Imagine this: You’re waiting for the next train to Berlin Alexanderplatz at the train station Friedrichstraße. But before the train even stops, you let out an annoyed sigh. Not again, you think. It’s one of those old train cars, the ones with a step. Now you ask a strong-looking person for help, and even though it’s Berlin (which is not known for being the friendliest place in Germany), the person is willing to lift the front part of your wheelchair to help you get onto the train. Two stations later, you have to ask someone else for help to get off the train.
As an American writer living in Berlin, I strain to understand and express some of the differences between my two homes. So many exceptions to any rule, no broad-brushstroke of a short essay is going to begin to capture anything but the most basic generalization. Still, let me try. Here’s a story plucked from memory.
Memories are stories we tell ourselves.
“When I was younger, I remember how…” We cherry-pick. We have to. Otherwise, we’d remember what we wore and ate for lunch a day before our 6th birthday, and the week before that. TMI.
One man’s trash is another’s treasure.
Vladimir the Small, as history is sure to remember him, has pulled the iron curtain off the trash pile and ordered it rehung. His security blanket. Thirty years exposed to Western ideas of choice – enough of that. Obedience or destruction, enough choice for his people.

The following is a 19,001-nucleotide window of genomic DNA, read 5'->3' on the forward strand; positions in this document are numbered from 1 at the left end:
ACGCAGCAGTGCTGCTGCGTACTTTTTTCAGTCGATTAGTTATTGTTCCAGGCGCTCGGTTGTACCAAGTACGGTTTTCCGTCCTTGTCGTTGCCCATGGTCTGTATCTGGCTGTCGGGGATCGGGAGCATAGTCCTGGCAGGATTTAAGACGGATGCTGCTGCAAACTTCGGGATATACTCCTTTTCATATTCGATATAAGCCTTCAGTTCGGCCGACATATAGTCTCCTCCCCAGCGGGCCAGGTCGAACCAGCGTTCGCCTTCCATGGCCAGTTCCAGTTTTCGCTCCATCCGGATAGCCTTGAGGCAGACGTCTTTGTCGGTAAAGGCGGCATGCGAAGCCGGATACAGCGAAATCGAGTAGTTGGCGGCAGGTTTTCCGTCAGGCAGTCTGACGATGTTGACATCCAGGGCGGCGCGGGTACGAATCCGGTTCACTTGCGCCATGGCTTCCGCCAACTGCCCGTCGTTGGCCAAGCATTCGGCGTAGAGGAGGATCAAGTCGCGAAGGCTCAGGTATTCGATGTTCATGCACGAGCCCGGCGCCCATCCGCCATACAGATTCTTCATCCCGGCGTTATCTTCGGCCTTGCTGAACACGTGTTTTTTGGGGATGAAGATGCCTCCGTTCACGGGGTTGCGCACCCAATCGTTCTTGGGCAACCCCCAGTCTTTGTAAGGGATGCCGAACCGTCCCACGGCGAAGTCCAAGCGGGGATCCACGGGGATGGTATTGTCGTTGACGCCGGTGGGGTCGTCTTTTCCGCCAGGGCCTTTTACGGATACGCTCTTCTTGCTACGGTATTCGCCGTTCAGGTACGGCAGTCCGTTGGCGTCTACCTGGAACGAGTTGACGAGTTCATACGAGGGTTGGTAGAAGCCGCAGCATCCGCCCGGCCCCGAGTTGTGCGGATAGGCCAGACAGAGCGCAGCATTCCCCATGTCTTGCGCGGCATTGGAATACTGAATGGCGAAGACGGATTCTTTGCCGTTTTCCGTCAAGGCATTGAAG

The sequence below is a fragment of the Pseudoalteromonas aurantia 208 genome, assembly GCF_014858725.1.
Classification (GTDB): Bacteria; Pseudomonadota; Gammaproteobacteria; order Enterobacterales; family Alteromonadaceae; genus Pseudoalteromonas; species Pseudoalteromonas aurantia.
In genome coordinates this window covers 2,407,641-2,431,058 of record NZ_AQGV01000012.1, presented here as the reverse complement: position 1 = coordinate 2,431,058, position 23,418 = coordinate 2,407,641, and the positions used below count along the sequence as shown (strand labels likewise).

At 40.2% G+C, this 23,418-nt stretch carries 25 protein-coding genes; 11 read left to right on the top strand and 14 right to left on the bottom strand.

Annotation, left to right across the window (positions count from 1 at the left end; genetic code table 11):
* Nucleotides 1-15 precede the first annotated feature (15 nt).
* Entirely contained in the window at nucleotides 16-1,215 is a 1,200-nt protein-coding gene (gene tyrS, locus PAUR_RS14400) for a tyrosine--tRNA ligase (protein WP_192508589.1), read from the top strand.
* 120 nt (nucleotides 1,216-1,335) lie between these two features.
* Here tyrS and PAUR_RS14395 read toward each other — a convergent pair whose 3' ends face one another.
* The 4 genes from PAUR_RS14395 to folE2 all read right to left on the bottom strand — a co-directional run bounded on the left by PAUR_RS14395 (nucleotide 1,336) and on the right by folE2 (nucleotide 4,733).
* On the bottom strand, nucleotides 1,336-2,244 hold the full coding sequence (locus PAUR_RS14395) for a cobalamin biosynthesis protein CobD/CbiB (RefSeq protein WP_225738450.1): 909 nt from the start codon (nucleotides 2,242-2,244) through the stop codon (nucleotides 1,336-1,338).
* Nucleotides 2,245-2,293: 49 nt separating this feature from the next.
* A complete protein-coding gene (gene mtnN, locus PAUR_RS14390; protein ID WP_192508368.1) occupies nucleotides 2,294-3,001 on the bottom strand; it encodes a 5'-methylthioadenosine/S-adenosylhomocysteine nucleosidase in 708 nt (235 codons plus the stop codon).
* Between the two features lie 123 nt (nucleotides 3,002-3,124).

The good old days.
“It’s August 13, 1961 – the day East Berlin starts building the wall,” my grandma remembers.
“On Sunday night, August 13, Walter Ulbricht, East German head of state, issues an order to close the Berlin border. Police forces put up barbed wire fences. Within one day, West Berlin became an island in the sea of communism. Trains do not run anymore, and West and East Berliners stand shocked on opposite sides of the border.
I hear about it at Moabit hospital, where I just gave birth to my first child on August 9. I remember being afraid of a new war and feeling helpless in the hospital, alone with my child, barely 20 years old. Also, we’re separated from our family. My grandparents lived in the Russian sector after the war, just ten minutes from where we lived in the American sector. My husband had fled to West Berlin from Rostock in the East to marry me. His parents, grandparents, sister, and other relatives still live there. I feel so helpless and yearn for my family. The future seems so unsure.”
Life writing – which includes a wide spectrum of sub-genres such as (auto)biography, memoir, letter, diary, (digital) life stories, and oral histories – has a long tradition in the U.S. and is becoming more and more popular all over the world. An abundance of artifacts compiled by famous, semi-famous, and not-at-all-famous people fill public libraries, private bookshelves, research centers, social media, hard drives, and websites. And that’s actually not even surprising since writing and/or talking about ourselves is a deeply rooted cultural practice and comes very naturally to most human beings. We do it all the time: We tell a significant someone how our day was, we put together our résumé when applying for a new job, we talk about childhood memories with siblings or a close friend. However, talking and writing about ourselves in an academic context and, to boot, in a foreign language is a completely different story.